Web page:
At the Mighty-O doughnut shop in Seattle’s Ballard neighborhood, Wednesday opening was both horrific and, if not routine, normal.

About an hour after the cafe’s doors opened at 6 a.m., a woman walked in brandishing a knife and locked in a crisis, Mighty-O CEO Ryan Kellner said. She waved the knife around before wandering across Northwest Market Street, where police eventually contacted her. Kellner said he believes officers took her to get medical care. The employee and customers were traumatized but uninjured.

“It shook a lot of people up, including the customers and the employee,” says Kellner, who has been making doughnuts in Seattle for 22 years. “It’s not a single incident, and it’s not just us.”

Kellner’s complaint ― that crime, chaos and people in crisis have become fixtures in many of Seattle’s shared spaces ― is neither new nor particularly controversial, even among activists, service providers and elected officials who remain at odds as to how it should be addressed. Public spaces, from parks to parking spaces, across the city are occupied by people short on better options. Those people, to Kellner’s eye, need help. And so does he.

Kellner describes a string of incidents spread across his company’s five cafes. At his downtown Seattle shops, a string of grab-and-go thefts prompted him to stop putting items on the counters. A woman who, like the Wednesday visitor, appeared to be experiencing a crisis walked into the lobby and urinated on the floor. Workers regularly find the detritus of drug use when cleaning up outside.


Last year, the Mighty-O at Green Lake was robbed and then robbed again the following week, Kellner says. They didn’t bother calling the police the second time. There didn’t seem to be a point if the call would just be routed to a nonemergency line and not solicit a response.

Because of staffing issues, responses to “priority one” calls — reports of violent crimes — currently take about 7½ minutes, up from 6 minutes a couple of years ago, Seattle Police Chief Adrian Diaz said recently. For lower priority calls, it can take 30 to 60 minutes for officers to respond.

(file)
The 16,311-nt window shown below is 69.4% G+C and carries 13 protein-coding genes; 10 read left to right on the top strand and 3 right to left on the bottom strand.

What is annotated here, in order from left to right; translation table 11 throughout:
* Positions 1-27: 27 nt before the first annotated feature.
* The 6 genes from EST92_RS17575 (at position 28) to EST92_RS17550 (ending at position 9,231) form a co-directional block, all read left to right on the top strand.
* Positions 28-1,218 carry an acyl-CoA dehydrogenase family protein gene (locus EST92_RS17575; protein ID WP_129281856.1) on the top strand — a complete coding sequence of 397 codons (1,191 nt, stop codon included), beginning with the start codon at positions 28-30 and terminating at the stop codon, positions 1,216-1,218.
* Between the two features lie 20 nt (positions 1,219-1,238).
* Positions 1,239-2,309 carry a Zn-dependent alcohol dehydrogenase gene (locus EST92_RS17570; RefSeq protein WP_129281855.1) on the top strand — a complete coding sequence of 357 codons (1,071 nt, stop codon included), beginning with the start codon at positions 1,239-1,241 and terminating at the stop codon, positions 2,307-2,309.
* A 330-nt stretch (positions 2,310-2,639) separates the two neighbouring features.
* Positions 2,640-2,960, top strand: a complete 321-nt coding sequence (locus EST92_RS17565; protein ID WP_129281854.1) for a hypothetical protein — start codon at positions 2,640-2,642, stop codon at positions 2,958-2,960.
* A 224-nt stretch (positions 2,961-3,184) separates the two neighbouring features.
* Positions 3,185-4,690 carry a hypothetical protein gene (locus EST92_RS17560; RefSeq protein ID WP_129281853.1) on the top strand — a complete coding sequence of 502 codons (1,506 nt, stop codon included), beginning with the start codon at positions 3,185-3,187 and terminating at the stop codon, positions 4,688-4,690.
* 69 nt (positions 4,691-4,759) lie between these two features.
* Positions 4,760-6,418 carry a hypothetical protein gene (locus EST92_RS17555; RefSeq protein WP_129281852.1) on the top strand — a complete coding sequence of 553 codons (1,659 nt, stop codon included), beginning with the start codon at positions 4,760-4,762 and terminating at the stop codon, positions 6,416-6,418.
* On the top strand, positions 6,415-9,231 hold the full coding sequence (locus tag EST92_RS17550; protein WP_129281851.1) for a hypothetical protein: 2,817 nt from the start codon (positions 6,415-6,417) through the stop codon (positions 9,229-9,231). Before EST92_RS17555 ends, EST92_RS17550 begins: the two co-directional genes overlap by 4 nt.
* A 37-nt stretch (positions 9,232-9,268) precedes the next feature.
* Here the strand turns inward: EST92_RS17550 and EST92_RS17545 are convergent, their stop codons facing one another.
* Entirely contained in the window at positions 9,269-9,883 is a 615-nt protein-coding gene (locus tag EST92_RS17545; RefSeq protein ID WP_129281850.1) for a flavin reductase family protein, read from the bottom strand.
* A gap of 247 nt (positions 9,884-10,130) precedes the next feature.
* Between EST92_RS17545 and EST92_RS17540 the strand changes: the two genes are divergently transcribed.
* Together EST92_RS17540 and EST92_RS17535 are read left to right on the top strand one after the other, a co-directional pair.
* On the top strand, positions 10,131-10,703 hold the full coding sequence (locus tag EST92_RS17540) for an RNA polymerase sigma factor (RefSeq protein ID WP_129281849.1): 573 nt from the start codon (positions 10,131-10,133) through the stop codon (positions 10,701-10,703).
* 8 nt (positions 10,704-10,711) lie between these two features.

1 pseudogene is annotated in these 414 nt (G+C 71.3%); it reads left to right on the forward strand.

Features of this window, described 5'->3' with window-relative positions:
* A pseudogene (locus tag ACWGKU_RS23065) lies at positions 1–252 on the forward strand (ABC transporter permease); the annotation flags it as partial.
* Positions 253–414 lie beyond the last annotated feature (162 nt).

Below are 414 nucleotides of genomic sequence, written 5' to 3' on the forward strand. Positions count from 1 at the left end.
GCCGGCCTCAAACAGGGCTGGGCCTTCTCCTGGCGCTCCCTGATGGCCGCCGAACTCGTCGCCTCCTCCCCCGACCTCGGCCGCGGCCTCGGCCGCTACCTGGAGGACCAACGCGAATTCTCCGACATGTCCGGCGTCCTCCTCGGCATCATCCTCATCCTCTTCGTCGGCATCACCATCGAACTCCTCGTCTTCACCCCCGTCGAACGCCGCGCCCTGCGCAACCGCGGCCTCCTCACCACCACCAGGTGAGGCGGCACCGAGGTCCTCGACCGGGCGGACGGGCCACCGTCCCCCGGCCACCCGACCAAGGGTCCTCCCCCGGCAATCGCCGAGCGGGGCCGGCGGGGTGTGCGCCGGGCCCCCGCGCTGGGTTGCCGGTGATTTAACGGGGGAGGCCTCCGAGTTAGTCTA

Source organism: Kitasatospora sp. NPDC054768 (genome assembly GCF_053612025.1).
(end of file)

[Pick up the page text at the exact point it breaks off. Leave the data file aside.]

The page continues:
“Does it do anything when you call them is the question,” Kellner says. His answer? Not really.

Most of the trouble he and his employees are facing, he says, isn’t best addressed by someone with body armor, a badge and a gun anyway.

“They need a different kind of help,” Kellner says. “They need mental health help, professional care.”

Regular run-ins with people in crisis exacerbate a challenge that’s become increasingly acute for Kellner and almost all other employers — hiring and retention. Major employers like Amazon are scooping up an increasingly large number of available lower-wage workers — a scarcity in a region that’s seen the costs of living skyrocket in recent years. Day-to-day chaos makes it harder for restaurants to compete. Front-line service workers, at Mighty-O or anywhere, aren’t paid to be first responders.


“No one signs up for this as part of their job,” Kellner says.

That there’s no ready solution isn’t lost on Kellner, but he hopes to see more consequential action that’ll make the city cleaner and keep all its residents safer. He recalls a recent bicycle ride over the Dr. Jose Rizal Bridge on Beacon Hill; the green belt below looked, he says, like a garbage dump. While it is cleaner than it once was, Green Lake Park near his home had come to resemble a campground.

“I love this city,” Kellner says. “We need to dig deep as a society and find a new way out.”